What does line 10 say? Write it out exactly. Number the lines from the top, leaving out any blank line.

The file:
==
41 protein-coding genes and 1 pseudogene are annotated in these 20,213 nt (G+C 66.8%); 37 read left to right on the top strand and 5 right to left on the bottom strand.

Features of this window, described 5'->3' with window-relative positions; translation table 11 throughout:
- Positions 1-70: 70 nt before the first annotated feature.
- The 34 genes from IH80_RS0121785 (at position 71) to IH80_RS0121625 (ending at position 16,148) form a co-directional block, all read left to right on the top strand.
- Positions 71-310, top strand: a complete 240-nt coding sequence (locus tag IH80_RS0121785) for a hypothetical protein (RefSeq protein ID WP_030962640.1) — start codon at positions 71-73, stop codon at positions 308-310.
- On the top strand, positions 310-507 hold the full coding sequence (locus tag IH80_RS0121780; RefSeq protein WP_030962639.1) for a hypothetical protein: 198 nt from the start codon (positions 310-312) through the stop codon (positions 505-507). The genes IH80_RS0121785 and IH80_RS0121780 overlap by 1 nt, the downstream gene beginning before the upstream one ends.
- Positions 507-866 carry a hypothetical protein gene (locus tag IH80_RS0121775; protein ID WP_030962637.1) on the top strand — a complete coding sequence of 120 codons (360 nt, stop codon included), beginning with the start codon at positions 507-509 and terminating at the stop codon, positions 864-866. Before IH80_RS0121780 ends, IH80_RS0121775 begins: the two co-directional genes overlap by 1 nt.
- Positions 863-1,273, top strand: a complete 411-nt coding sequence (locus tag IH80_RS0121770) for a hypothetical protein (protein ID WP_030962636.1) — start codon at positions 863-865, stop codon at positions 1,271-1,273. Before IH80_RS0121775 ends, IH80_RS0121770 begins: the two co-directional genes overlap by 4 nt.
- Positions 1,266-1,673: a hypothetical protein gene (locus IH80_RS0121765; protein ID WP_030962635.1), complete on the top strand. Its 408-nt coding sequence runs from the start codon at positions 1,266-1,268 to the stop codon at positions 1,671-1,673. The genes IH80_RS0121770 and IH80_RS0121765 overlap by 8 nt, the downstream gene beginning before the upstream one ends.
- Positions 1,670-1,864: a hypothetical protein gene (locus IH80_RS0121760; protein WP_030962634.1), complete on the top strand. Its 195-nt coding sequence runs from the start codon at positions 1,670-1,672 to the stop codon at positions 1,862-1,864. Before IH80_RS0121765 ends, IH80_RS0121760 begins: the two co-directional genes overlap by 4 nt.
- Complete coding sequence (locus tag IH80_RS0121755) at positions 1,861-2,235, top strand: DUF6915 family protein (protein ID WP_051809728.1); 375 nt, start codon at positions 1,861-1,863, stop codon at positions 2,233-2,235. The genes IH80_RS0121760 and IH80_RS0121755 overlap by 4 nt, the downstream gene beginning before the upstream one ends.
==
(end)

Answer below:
- Positions 1,670-1,864: a hypothetical protein gene (locus IH80_RS0121760; protein WP_030962634.1), complete on the top strand. Its 195-nt coding sequence runs from the start codon at positions 1,670-1,672 to the stop codon at positions 1,862-1,864. Before IH80_RS0121765 ends, IH80_RS0121760 begins: the two co-directional genes overlap by 4 nt.